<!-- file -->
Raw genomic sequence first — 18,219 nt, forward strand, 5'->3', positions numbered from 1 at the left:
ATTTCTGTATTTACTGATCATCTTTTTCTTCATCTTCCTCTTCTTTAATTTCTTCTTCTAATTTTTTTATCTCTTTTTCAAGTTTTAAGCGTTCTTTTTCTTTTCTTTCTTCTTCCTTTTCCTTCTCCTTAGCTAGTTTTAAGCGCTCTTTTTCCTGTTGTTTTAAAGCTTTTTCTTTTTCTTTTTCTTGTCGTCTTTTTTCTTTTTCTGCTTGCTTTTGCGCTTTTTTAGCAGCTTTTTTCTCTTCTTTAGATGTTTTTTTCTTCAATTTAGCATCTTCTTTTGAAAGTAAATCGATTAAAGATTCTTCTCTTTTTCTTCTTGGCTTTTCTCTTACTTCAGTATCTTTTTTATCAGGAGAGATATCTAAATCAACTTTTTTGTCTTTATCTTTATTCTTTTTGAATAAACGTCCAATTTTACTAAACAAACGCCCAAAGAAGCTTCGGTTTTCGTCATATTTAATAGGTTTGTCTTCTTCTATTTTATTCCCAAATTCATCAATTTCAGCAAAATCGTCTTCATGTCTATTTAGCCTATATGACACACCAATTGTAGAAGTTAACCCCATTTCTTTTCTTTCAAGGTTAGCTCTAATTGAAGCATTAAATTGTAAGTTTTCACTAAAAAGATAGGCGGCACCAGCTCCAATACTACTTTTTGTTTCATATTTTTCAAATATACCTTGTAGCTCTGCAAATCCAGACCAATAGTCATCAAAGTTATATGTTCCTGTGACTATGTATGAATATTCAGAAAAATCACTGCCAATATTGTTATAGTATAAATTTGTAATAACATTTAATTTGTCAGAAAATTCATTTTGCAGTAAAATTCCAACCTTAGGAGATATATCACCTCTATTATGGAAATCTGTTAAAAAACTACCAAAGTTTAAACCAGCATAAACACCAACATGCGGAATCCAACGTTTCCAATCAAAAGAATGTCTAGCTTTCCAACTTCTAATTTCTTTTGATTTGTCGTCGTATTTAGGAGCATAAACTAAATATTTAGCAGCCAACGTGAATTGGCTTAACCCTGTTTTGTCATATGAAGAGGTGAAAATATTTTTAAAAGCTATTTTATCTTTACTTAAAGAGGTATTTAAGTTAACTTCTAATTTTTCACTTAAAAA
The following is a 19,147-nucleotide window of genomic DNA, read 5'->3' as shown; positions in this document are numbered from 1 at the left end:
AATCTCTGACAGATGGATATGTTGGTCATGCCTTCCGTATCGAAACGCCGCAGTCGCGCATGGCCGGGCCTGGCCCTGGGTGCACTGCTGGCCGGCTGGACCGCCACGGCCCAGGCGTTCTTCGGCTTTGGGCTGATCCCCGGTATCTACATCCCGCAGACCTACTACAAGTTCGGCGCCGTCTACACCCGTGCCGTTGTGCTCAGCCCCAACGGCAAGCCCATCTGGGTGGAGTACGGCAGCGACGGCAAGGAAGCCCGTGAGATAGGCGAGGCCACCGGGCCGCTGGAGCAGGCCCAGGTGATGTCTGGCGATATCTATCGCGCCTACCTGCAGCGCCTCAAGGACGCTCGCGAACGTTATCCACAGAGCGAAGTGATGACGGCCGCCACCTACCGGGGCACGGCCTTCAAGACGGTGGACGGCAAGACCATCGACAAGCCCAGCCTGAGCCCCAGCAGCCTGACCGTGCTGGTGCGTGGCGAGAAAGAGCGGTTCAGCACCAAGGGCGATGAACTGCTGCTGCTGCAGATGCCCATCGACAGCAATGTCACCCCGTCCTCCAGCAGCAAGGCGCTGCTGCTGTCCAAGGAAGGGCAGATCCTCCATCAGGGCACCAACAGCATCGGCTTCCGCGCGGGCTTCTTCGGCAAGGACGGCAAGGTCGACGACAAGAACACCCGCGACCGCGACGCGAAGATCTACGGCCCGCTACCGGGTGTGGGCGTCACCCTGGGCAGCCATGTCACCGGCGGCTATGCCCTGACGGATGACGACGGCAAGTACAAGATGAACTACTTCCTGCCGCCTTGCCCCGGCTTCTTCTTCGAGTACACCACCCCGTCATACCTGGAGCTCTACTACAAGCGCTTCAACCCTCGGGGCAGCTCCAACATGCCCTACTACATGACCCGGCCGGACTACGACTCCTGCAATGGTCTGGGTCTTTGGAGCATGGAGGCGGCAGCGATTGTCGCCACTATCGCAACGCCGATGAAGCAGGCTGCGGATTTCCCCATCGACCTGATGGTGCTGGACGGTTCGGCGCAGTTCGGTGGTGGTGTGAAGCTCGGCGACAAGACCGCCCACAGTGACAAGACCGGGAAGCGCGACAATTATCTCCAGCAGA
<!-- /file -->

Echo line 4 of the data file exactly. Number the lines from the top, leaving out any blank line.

AATCTCTGACAGATGGATATGTTGGTCATGCCTTCCGTATCGAAACGCCGCAGTCGCGCATGGCCGGGCCTGGCCCTGGGTGCACTGCTGGCCGGCTGGACCGCCACGGCCCAGGCGTTCTTCGGCTTTGGGCTGATCCCCGGTATCTACATCCCGCAGACCTACTACAAGTTCGGCGCCGTCTACACCCGTGCCGTTGTGCTCAGCCCCAACGGCAAGCCCATCTGGGTGGAGTACGGCAGCGACGGCAAGGAAGCCCGTGAGATAGGCGAGGCCACCGGGCCGCTGGAGCAGGCCCAGGTGATGTCTGGCGATATCTATCGCGCCTACCTGCAGCGCCTCAAGGACGCTCGCGAACGTTATCCACAGAGCGAAGTGATGACGGCCGCCACCTACCGGGGCACGGCCTTCAAGACGGTGGACGGCAAGACCATCGACAAGCCCAGCCTGAGCCCCAGCAGCCTGACCGTGCTGGTGCGTGGCGAGAAAGAGCGGTTCAGCACCAAGGGCGATGAACTGCTGCTGCTGCAGATGCCCATCGACAGCAATGTCACCCCGTCCTCCAGCAGCAAGGCGCTGCTGCTGTCCAAGGAAGGGCAGATCCTCCATCAGGGCACCAACAGCATCGGCTTCCGCGCGGGCTTCTTCGGCAAGGACGGCAAGGTCGACGACAAGAACACCCGCGACCGCGACGCGAAGATCTACGGCCCGCTACCGGGTGTGGGCGTCACCCTGGGCAGCCATGTCACCGGCGGCTATGCCCTGACGGATGACGACGGCAAGTACAAGATGAACTACTTCCTGCCGCCTTGCCCCGGCTTCTTCTTCGAGTACACCACCCCGTCATACCTGGAGCTCTACTACAAGCGCTTCAACCCTCGGGGCAGCTCCAACATGCCCTACTACATGACCCGGCCGGACTACGACTCCTGCAATGGTCTGGGTCTTTGGAGCATGGAGGCGGCAGCGATTGTCGCCACTATCGCAACGCCGATGAAGCAGGCTGCGGATTTCCCCATCGACCTGATGGTGCTGGACGGTTCGGCGCAGTTCGGTGGTGGTGTGAAGCTCGGCGACAAGACCGCCCACAGTGACAAGACCGGGAAGCGCGACAATTATCTCCAGCAGA